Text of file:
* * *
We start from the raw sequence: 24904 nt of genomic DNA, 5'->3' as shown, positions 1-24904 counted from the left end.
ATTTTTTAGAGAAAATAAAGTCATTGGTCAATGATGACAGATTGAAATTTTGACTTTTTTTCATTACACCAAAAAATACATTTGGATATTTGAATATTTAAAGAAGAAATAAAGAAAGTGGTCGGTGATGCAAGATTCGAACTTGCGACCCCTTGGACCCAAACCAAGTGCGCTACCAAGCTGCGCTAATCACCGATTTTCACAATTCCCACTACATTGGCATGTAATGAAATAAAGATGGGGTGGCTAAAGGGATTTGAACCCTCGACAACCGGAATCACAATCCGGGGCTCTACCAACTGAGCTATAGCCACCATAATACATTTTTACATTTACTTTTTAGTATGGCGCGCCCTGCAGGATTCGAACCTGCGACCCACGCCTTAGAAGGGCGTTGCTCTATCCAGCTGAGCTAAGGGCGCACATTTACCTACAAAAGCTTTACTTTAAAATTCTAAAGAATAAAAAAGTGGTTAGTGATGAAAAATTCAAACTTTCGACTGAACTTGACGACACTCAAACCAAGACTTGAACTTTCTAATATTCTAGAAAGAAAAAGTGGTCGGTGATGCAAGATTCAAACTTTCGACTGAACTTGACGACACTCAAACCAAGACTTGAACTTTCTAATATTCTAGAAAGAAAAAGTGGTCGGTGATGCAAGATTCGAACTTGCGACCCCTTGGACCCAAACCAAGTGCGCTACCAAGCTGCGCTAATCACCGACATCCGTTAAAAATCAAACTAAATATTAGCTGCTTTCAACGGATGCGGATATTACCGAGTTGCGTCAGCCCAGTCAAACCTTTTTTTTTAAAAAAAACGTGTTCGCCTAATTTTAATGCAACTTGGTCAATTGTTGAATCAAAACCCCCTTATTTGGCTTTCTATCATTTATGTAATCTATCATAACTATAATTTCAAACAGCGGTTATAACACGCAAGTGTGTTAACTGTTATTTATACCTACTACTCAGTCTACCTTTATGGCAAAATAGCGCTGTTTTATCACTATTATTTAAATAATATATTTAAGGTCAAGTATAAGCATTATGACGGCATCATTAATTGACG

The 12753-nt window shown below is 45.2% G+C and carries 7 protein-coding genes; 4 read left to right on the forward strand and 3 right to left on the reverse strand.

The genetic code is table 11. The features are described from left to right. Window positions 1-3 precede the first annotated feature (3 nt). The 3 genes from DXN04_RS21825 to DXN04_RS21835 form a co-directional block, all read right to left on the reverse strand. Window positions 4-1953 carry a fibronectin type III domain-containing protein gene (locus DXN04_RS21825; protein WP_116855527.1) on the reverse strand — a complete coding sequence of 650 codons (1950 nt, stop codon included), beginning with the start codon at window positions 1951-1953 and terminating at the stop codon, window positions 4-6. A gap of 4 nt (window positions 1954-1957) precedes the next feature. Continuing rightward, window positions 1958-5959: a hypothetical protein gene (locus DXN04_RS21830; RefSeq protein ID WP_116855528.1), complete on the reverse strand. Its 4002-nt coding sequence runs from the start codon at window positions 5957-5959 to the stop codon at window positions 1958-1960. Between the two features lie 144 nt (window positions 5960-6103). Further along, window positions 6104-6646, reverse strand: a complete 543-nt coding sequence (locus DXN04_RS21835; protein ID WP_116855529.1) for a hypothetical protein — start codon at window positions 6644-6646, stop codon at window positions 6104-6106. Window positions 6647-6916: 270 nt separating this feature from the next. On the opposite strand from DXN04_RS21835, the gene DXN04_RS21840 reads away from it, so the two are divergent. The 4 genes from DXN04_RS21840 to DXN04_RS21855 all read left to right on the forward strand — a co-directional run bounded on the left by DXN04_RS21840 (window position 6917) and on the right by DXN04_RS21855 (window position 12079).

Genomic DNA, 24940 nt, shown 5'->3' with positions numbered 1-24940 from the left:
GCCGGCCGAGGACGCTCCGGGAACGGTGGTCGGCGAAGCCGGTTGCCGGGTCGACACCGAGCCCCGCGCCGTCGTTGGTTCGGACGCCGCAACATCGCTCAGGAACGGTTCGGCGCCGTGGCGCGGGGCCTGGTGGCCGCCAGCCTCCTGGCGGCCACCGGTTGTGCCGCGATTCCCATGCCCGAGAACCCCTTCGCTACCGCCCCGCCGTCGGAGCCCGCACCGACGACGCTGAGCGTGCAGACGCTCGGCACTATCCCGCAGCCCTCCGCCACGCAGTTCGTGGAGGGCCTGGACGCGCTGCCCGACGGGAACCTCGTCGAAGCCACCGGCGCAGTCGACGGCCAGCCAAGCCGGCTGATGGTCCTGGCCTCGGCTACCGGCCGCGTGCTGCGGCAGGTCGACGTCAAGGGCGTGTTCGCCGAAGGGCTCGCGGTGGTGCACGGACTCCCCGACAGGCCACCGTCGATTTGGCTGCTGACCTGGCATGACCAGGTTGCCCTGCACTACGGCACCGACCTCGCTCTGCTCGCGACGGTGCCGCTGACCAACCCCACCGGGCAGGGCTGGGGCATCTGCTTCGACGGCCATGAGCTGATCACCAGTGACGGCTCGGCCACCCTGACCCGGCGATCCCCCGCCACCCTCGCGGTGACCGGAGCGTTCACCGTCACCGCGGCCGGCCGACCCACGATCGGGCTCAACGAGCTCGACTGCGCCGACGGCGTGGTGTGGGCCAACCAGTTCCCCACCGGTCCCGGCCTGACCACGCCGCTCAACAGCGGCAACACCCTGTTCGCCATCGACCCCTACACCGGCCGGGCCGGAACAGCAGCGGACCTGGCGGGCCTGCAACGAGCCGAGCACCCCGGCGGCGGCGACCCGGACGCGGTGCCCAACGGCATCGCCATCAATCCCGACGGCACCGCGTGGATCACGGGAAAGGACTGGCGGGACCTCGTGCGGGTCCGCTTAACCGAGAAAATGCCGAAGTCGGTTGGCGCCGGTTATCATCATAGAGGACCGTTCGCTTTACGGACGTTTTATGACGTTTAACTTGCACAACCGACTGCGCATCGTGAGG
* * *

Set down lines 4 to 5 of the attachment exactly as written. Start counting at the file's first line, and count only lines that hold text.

The genetic code is table 11. The features are described from left to right. Window positions 1-3 precede the first annotated feature (3 nt). The 3 genes from DXN04_RS21825 to DXN04_RS21835 form a co-directional block, all read right to left on the reverse strand. Window positions 4-1953 carry a fibronectin type III domain-containing protein gene (locus DXN04_RS21825; protein WP_116855527.1) on the reverse strand — a complete coding sequence of 650 codons (1950 nt, stop codon included), beginning with the start codon at window positions 1951-1953 and terminating at the stop codon, window positions 4-6. A gap of 4 nt (window positions 1954-1957) precedes the next feature. Continuing rightward, window positions 1958-5959: a hypothetical protein gene (locus DXN04_RS21830; RefSeq protein ID WP_116855528.1), complete on the reverse strand. Its 4002-nt coding sequence runs from the start codon at window positions 5957-5959 to the stop codon at window positions 1958-1960. Between the two features lie 144 nt (window positions 5960-6103). Further along, window positions 6104-6646, reverse strand: a complete 543-nt coding sequence (locus DXN04_RS21835; protein ID WP_116855529.1) for a hypothetical protein — start codon at window positions 6644-6646, stop codon at window positions 6104-6106. Window positions 6647-6916: 270 nt separating this feature from the next. On the opposite strand from DXN04_RS21835, the gene DXN04_RS21840 reads away from it, so the two are divergent. The 4 genes from DXN04_RS21840 to DXN04_RS21855 all read left to right on the forward strand — a co-directional run bounded on the left by DXN04_RS21840 (window position 6917) and on the right by DXN04_RS21855 (window position 12079).

Genomic DNA, 24940 nt, shown 5'->3' with positions numbered 1-24940 from the left: